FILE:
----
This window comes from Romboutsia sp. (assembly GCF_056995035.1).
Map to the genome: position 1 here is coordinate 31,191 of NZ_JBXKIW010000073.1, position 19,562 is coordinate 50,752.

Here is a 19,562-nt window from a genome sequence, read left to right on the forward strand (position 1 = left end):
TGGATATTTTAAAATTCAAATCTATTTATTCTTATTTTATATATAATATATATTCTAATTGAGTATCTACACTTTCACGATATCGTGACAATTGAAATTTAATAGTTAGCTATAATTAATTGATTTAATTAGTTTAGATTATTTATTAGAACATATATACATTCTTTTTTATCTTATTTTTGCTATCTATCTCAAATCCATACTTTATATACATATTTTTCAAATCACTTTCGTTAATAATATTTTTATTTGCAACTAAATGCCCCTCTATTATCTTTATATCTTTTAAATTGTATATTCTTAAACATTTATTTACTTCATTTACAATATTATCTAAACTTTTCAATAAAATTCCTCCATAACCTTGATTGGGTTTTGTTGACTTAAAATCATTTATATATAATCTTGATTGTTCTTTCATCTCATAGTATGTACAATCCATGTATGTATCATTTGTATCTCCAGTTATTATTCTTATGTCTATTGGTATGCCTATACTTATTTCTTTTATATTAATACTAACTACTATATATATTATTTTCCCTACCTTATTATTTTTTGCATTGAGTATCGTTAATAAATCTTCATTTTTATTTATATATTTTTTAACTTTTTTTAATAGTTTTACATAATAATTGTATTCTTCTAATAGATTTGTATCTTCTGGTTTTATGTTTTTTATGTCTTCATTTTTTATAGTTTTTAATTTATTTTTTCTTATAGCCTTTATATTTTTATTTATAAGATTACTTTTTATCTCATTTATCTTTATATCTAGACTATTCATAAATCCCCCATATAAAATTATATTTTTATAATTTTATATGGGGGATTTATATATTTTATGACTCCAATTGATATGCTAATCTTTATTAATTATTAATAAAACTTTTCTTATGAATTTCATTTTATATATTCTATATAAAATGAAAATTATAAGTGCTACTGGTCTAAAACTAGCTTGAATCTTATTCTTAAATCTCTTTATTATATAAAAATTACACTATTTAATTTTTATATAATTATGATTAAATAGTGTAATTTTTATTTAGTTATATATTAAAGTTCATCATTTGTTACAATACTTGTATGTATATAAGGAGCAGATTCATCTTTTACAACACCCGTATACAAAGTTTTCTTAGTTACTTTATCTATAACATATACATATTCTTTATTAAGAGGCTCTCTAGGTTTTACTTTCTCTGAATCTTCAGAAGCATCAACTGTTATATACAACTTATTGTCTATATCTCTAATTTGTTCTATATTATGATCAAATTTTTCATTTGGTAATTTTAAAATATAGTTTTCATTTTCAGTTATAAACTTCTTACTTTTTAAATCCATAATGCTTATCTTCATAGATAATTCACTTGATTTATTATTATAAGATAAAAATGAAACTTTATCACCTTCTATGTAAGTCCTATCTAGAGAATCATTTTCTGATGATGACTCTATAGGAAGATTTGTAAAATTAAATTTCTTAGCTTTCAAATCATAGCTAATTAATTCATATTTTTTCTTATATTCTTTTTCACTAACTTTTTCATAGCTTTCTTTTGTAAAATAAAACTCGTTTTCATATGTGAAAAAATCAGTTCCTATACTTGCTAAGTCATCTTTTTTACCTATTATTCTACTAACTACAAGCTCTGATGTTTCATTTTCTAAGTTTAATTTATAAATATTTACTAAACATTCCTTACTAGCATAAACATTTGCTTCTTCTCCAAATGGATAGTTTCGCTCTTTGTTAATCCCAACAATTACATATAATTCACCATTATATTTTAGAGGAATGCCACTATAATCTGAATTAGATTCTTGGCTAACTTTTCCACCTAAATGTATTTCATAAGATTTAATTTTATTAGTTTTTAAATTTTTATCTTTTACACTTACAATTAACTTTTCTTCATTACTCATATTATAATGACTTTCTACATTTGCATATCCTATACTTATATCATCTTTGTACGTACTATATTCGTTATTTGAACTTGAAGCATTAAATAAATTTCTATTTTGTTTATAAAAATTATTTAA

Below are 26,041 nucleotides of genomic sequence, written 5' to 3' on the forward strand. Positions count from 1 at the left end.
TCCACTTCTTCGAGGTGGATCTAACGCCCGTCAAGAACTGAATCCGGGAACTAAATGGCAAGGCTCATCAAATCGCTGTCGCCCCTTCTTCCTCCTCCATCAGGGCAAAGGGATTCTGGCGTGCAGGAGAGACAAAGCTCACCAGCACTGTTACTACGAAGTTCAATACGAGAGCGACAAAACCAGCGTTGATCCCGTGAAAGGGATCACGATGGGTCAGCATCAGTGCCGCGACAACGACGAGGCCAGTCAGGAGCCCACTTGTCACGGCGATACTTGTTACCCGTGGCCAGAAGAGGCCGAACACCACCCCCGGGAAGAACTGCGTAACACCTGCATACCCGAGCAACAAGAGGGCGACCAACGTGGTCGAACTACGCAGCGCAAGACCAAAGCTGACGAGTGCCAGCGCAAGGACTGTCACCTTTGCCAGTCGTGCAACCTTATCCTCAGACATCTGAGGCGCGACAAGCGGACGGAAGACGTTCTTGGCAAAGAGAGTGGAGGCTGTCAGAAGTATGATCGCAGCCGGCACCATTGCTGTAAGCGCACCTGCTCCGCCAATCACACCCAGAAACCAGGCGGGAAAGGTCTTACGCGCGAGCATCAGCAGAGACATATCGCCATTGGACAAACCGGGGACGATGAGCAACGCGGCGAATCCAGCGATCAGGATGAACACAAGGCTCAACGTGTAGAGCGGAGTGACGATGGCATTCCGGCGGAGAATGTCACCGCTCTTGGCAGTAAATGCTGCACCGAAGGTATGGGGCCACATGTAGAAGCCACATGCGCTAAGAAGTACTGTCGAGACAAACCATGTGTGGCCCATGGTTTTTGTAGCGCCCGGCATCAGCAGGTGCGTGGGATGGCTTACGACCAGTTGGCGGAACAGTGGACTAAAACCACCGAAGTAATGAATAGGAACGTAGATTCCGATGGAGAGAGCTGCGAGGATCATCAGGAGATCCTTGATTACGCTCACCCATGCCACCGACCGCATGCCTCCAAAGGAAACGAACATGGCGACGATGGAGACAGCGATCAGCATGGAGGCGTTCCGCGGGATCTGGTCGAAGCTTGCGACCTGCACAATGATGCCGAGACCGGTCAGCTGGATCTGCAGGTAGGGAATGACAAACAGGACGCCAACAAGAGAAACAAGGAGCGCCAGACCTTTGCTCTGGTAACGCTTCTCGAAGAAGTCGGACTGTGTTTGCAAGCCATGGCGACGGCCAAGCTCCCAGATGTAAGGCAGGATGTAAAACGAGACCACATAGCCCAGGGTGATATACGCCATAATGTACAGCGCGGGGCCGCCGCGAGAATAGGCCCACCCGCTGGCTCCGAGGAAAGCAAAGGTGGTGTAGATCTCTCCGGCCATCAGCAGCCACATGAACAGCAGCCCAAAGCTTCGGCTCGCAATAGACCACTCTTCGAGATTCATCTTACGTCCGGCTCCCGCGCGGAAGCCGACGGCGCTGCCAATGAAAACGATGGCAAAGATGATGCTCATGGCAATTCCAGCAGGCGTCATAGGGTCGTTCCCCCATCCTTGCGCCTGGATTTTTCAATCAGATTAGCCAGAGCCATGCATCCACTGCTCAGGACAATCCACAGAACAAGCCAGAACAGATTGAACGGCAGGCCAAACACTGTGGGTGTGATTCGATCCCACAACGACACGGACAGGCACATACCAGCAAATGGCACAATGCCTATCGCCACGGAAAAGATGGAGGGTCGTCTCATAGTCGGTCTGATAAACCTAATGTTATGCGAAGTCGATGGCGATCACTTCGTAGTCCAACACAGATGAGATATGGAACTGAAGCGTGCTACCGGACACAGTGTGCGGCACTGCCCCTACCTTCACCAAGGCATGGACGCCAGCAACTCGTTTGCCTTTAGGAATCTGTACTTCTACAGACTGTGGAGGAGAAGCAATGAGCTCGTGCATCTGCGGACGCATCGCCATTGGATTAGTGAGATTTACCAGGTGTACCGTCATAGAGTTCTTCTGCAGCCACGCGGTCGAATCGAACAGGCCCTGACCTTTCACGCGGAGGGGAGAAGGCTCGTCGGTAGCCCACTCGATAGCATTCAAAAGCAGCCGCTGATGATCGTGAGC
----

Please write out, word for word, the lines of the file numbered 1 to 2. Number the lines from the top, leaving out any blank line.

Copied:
This window comes from Romboutsia sp. (assembly GCF_056995035.1).
Map to the genome: position 1 here is coordinate 31,191 of NZ_JBXKIW010000073.1, position 19,562 is coordinate 50,752.